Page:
I have no explanation for why I paired these together. Maybe it’s because it’s now February and both of these were published in January and I needed to get these reviews out. Otherwise…I have no explanation. One is a children’s book about a boy stuck on a farm he doesn’t want to be at until he meets an alien chicken and it’s up to him and the chicken to save Earth. The other is magical realism where a miniature and an actual mansion are linked and they serve to link two people.
Bertie and the Alien Chicken by Jenny Pearson
Title: Bertie and the Alien Chicken
Author: Jenny Pearson
Publisher: Barrington Stoke Ltd
Publication date: January 5, 2023
Genre: Children’s, Science Fiction and Fantasy
Description and purchase link(s)
One Sentence Summary: Bertie doesn’t want to spend the summer at his uncle’s farm, but things get interesting when he meets an alien chicken and the fate of the Earth is in their hands/wings.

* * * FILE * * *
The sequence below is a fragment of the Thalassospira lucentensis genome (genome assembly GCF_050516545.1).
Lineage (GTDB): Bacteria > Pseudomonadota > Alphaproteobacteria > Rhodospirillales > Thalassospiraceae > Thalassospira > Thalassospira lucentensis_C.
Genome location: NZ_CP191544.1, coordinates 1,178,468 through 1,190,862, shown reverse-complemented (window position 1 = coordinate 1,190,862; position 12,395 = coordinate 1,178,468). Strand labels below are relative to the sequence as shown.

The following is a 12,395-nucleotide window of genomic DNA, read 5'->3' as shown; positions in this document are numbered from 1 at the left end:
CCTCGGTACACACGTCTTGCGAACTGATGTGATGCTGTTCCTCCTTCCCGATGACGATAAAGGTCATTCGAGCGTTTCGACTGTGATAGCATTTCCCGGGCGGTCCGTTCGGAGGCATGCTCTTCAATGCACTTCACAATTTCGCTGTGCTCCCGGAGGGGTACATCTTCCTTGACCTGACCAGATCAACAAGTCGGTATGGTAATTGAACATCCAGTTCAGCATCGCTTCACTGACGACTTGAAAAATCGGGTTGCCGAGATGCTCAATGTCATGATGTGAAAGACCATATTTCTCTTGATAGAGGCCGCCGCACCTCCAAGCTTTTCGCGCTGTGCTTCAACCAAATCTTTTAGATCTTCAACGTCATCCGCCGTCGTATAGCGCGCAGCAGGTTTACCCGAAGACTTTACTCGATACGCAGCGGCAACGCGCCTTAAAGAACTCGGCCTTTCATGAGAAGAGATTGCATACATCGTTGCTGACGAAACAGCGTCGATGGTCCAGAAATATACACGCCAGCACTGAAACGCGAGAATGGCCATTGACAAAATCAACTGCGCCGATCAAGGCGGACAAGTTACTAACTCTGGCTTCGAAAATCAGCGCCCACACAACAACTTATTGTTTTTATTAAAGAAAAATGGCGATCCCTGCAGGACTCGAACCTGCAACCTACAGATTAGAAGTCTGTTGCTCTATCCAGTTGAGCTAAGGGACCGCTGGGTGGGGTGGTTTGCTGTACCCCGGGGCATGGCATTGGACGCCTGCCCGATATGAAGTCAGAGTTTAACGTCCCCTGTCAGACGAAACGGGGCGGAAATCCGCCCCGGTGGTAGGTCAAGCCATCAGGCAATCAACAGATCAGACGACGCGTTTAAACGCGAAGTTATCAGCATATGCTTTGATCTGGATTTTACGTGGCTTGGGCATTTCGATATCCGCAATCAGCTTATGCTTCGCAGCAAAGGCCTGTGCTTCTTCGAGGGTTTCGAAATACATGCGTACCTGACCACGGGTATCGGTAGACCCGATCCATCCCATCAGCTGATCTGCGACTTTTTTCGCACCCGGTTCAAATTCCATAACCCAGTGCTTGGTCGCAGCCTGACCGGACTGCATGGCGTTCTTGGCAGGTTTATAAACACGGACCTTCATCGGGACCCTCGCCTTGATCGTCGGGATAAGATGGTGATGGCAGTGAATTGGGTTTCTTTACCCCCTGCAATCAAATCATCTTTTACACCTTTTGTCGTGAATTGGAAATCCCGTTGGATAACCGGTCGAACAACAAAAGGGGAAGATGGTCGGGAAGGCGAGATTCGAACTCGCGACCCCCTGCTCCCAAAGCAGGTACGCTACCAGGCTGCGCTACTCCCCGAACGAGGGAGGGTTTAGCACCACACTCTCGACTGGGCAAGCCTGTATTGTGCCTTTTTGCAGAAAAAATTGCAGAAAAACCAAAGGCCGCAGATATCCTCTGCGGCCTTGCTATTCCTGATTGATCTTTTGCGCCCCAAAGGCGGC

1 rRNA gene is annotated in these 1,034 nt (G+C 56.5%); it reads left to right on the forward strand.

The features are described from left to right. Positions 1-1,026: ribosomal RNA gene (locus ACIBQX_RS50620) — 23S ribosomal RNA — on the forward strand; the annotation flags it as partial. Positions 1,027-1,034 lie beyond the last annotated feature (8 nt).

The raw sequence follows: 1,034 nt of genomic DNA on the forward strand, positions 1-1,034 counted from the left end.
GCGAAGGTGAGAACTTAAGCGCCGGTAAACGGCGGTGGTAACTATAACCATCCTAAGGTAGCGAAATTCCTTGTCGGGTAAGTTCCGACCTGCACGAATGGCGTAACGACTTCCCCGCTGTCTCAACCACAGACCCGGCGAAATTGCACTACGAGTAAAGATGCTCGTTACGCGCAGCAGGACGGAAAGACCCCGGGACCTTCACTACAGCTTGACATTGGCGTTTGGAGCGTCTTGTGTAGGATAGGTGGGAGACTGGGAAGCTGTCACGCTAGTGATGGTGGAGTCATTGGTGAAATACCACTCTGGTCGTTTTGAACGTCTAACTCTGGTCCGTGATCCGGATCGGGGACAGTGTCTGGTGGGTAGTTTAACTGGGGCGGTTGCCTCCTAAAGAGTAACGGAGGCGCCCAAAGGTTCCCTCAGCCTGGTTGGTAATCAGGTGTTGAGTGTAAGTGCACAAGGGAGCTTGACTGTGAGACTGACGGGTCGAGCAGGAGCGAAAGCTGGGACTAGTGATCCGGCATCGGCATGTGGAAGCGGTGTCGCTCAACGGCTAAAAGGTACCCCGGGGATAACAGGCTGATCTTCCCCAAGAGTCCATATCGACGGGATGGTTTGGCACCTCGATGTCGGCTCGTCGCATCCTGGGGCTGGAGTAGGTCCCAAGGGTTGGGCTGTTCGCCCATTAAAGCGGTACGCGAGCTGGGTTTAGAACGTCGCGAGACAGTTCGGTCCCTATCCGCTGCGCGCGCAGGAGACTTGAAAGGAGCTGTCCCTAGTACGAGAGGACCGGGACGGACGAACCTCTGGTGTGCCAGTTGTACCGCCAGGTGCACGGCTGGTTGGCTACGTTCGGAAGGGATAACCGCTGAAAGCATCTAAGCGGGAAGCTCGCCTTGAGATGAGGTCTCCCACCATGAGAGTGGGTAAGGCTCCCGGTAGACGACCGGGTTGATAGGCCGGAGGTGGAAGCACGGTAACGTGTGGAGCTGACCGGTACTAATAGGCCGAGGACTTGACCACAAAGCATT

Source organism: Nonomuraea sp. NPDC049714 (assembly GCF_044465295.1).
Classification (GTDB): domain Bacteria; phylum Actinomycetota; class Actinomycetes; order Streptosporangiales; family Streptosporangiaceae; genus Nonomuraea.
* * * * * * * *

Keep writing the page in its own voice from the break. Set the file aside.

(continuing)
I liked it. It was funny. It took place on a farm, so there was a chicken. The chicken is an alien, so it’s weird. I think I would read the next book if there is one.
As you can see, my eight-year-old hasn’t quite mastered book reviewing, but getting him to read this book was kind of a feat all its own considering he forgot about it after I showed it to him on NetGalley and he said he’d be interested in reading it. I mean, it does take a bit for approvals to come through and an eight-year-old can have a short memory for things he doesn’t care for too much (video games, now, are a completely different story), so it meant I had to read the book, too. Alien chickens? Not really my thing, but my son liked it, even if he didn’t sound totally convinced of it when I made him tell me what he thought.